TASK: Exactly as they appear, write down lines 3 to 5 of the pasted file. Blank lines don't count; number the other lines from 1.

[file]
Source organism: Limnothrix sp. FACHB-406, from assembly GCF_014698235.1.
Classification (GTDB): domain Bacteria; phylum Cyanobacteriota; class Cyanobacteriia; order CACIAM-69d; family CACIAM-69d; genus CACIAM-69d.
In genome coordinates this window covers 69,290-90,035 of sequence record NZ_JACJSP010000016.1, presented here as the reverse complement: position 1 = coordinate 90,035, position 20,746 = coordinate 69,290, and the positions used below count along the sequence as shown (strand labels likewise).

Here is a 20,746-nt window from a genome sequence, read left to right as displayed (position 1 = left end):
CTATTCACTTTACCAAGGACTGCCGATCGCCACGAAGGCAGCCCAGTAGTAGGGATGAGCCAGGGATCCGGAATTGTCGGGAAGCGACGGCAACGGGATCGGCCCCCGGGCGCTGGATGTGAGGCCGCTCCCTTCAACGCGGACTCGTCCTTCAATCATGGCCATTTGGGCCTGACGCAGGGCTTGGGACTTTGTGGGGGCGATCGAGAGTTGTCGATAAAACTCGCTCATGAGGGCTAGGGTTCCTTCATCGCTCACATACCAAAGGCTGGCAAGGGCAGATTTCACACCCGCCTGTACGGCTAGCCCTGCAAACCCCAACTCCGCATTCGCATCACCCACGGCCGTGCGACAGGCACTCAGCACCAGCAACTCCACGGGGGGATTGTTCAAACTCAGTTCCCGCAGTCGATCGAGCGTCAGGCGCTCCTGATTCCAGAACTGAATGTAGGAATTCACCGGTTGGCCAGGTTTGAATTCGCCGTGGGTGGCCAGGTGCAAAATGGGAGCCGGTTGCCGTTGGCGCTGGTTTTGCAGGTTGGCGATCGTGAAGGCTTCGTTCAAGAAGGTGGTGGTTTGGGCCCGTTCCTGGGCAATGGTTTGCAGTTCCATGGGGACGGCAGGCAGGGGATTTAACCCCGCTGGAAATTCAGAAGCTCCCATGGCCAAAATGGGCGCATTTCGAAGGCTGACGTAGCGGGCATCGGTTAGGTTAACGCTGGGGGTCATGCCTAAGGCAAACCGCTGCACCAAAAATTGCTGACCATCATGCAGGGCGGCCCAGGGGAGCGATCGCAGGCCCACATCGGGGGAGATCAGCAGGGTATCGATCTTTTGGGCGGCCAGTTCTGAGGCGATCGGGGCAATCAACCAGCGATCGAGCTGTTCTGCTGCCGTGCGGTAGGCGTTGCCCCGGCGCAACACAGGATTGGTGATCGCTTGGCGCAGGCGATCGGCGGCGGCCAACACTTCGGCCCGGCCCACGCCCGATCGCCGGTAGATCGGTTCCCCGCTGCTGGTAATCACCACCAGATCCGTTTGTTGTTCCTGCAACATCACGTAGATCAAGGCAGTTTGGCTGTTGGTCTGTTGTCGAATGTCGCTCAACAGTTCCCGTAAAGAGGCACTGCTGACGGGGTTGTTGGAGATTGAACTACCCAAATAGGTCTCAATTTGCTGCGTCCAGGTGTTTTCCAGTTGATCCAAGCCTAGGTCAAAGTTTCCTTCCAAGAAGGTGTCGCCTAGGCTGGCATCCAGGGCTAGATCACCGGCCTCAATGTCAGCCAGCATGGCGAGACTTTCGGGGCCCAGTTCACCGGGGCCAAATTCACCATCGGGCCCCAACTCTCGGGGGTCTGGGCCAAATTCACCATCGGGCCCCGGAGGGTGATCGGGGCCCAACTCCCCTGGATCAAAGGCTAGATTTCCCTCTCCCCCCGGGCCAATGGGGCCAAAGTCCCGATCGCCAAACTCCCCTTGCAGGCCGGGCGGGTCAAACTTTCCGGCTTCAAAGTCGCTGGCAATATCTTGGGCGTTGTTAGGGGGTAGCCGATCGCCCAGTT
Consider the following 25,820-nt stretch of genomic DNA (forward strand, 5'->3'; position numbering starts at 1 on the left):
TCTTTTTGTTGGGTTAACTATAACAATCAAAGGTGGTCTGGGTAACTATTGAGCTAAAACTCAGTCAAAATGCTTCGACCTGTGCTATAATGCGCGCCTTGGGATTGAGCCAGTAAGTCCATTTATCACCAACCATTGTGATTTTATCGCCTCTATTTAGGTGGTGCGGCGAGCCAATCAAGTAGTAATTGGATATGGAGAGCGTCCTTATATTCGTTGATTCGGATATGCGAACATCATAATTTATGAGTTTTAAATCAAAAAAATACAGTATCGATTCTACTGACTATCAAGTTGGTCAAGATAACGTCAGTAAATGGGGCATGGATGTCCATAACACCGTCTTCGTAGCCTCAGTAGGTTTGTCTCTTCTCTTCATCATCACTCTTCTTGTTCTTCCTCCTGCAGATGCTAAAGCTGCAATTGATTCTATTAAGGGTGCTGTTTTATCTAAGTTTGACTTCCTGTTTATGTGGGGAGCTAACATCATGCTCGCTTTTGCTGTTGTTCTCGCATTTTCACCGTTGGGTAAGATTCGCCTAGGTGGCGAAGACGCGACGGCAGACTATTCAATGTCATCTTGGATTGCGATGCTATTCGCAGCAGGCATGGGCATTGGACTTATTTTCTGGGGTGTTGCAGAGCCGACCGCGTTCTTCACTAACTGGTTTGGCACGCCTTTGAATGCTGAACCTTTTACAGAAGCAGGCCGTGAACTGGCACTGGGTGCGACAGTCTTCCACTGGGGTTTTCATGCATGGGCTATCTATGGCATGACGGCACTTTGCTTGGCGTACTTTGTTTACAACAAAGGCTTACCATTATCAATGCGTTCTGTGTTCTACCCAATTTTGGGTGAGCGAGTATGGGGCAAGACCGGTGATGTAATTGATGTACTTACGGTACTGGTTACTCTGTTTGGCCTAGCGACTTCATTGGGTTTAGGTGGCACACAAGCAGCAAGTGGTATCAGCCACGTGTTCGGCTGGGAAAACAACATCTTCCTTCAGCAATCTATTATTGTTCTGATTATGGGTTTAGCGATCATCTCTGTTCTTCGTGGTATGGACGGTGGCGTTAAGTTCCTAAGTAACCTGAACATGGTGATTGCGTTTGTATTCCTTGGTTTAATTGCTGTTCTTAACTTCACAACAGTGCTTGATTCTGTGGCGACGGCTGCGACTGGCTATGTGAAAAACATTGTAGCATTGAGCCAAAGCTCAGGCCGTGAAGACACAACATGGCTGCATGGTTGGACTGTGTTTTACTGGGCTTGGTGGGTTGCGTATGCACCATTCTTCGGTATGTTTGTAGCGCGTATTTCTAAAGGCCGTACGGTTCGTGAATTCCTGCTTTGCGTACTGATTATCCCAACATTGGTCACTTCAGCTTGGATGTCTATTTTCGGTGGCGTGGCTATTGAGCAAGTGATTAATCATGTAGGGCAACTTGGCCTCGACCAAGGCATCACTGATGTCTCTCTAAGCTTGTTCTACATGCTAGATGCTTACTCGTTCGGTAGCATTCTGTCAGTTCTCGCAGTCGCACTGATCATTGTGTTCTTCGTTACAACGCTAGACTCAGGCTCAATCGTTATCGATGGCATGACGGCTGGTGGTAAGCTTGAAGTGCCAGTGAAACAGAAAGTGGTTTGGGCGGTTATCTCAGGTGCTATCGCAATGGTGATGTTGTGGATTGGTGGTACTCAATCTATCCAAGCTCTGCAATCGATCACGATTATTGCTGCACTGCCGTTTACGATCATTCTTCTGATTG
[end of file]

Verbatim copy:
In genome coordinates this window covers 69,290-90,035 of sequence record NZ_JACJSP010000016.1, presented here as the reverse complement: position 1 = coordinate 90,035, position 20,746 = coordinate 69,290, and the positions used below count along the sequence as shown (strand labels likewise).

Here is a 20,746-nt window from a genome sequence, read left to right as displayed (position 1 = left end):
CTATTCACTTTACCAAGGACTGCCGATCGCCACGAAGGCAGCCCAGTAGTAGGGATGAGCCAGGGATCCGGAATTGTCGGGAAGCGACGGCAACGGGATCGGCCCCCGGGCGCTGGATGTGAGGCCGCTCCCTTCAACGCGGACTCGTCCTTCAATCATGGCCATTTGGGCCTGACGCAGGGCTTGGGACTTTGTGGGGGCGATCGAGAGTTGTCGATAAAACTCGCTCATGAGGGCTAGGGTTCCTTCATCGCTCACATACCAAAGGCTGGCAAGGGCAGATTTCACACCCGCCTGTACGGCTAGCCCTGCAAACCCCAACTCCGCATTCGCATCACCCACGGCCGTGCGACAGGCACTCAGCACCAGCAACTCCACGGGGGGATTGTTCAAACTCAGTTCCCGCAGTCGATCGAGCGTCAGGCGCTCCTGATTCCAGAACTGAATGTAGGAATTCACCGGTTGGCCAGGTTTGAATTCGCCGTGGGTGGCCAGGTGCAAAATGGGAGCCGGTTGCCGTTGGCGCTGGTTTTGCAGGTTGGCGATCGTGAAGGCTTCGTTCAAGAAGGTGGTGGTTTGGGCCCGTTCCTGGGCAATGGTTTGCAGTTCCATGGGGACGGCAGGCAGGGGATTTAACCCCGCTGGAAATTCAGAAGCTCCCATGGCCAAAATGGGCGCATTTCGAAGGCTGACGTAGCGGGCATCGGTTAGGTTAACGCTGGGGGTCATGCCTAAGGCAAACCGCTGCACCAAAAATTGCTGACCATCATGCAGGGCGGCCCAGGGGAGCGATCGCAGGCCCACATCGGGGGAGATCAGCAGGGTATCGATCTTTTGGGCGGCCAGTTCTGAGGCGATCGGGGCAATCAACCAGCGATCGAGCTGTTCTGCTGCCGTGCGGTAGGCGTTGCCCCGGCGCAACACAGGATTGGTGATCGCTTGGCGCAGGCGATCGGCGGCGGCCAACACTTCGGCCCGGCCCACGCCCGATCGCCGGTAGATCGGTTCCCCGCTGCTGGTAATCACCACCAGATCCGTTTGTTGTTCCTGCAACATCACGTAGATCAAGGCAGTTTGGCTGTTGGTCTGTTGTCGAATGTCGCTCAACAGTTCCCGTAAAGAGGCACTGCTGACGGGGTTGTTGGAGATTGAACTACCCAAATAGGTCTCAATTTGCTGCGTCCAGGTGTTTTCCAGTTGATCCAAGCCTAGGTCAAAGTTTCCTTCCAAGAAGGTGTCGCCTAGGCTGGCATCCAGGGCTAGATCACCGGCCTCAATGTCAGCCAGCATGGCGAGACTTTCGGGGCCCAGTTCACCGGGGCCAAATTCACCATCGGGCCCCAACTCTCGGGGGTCTGGGCCAAATTCACCATCGGGCCCCGGAGGGTGATCGGGGCCCAACTCCCCTGGATCAAAGGCTAGATTTCCCTCTCCCCCCGGGCCAATGGGGCCAAAGTCCCGATCGCCAAACTCCCCTTGCAGGCCGGGCGGGTCAAACTTTCCGGCTTCAAAGTCGCTGGCAATATCTTGGGCGTTGTTAGGGGGTAGCCGATCGCCCAGTT